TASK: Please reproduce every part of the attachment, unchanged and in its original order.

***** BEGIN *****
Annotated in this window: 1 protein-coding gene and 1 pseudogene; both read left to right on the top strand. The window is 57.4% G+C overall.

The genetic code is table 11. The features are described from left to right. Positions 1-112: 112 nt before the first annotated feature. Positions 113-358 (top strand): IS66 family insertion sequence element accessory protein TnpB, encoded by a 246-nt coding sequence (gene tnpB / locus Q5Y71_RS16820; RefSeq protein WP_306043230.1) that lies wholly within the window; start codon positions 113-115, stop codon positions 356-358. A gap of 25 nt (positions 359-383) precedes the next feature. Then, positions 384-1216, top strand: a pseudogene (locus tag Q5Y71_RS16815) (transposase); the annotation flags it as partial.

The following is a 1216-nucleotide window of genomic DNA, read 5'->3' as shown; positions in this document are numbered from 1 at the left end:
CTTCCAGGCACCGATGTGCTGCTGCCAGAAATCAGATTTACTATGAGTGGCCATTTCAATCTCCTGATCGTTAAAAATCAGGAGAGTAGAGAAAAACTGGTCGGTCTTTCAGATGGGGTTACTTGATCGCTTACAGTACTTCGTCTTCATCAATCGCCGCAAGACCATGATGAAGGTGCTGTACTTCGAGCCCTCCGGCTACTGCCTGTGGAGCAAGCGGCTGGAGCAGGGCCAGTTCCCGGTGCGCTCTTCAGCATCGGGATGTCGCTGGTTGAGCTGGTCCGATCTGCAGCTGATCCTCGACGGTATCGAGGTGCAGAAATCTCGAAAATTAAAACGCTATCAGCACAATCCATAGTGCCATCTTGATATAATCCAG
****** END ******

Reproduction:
Annotated in this window: 1 protein-coding gene and 1 pseudogene; both read left to right on the top strand. The window is 57.4% G+C overall.

The genetic code is table 11. The features are described from left to right. Positions 1-112: 112 nt before the first annotated feature. Positions 113-358 (top strand): IS66 family insertion sequence element accessory protein TnpB, encoded by a 246-nt coding sequence (gene tnpB / locus Q5Y71_RS16820; RefSeq protein WP_306043230.1) that lies wholly within the window; start codon positions 113-115, stop codon positions 356-358. A gap of 25 nt (positions 359-383) precedes the next feature. Then, positions 384-1216, top strand: a pseudogene (locus tag Q5Y71_RS16815) (transposase); the annotation flags it as partial.

The following is a 1216-nucleotide window of genomic DNA, read 5'->3' as shown; positions in this document are numbered from 1 at the left end:
CTTCCAGGCACCGATGTGCTGCTGCCAGAAATCAGATTTACTATGAGTGGCCATTTCAATCTCCTGATCGTTAAAAATCAGGAGAGTAGAGAAAAACTGGTCGGTCTTTCAGATGGGGTTACTTGATCGCTTACAGTACTTCGTCTTCATCAATCGCCGCAAGACCATGATGAAGGTGCTGTACTTCGAGCCCTCCGGCTACTGCCTGTGGAGCAAGCGGCTGGAGCAGGGCCAGTTCCCGGTGCGCTCTTCAGCATCGGGATGTCGCTGGTTGAGCTGGTCCGATCTGCAGCTGATCCTCGACGGTATCGAGGTGCAGAAATCTCGAAAATTAAAACGCTATCAGCACAATCCATAGTGCCATCTTGATATAATCCAG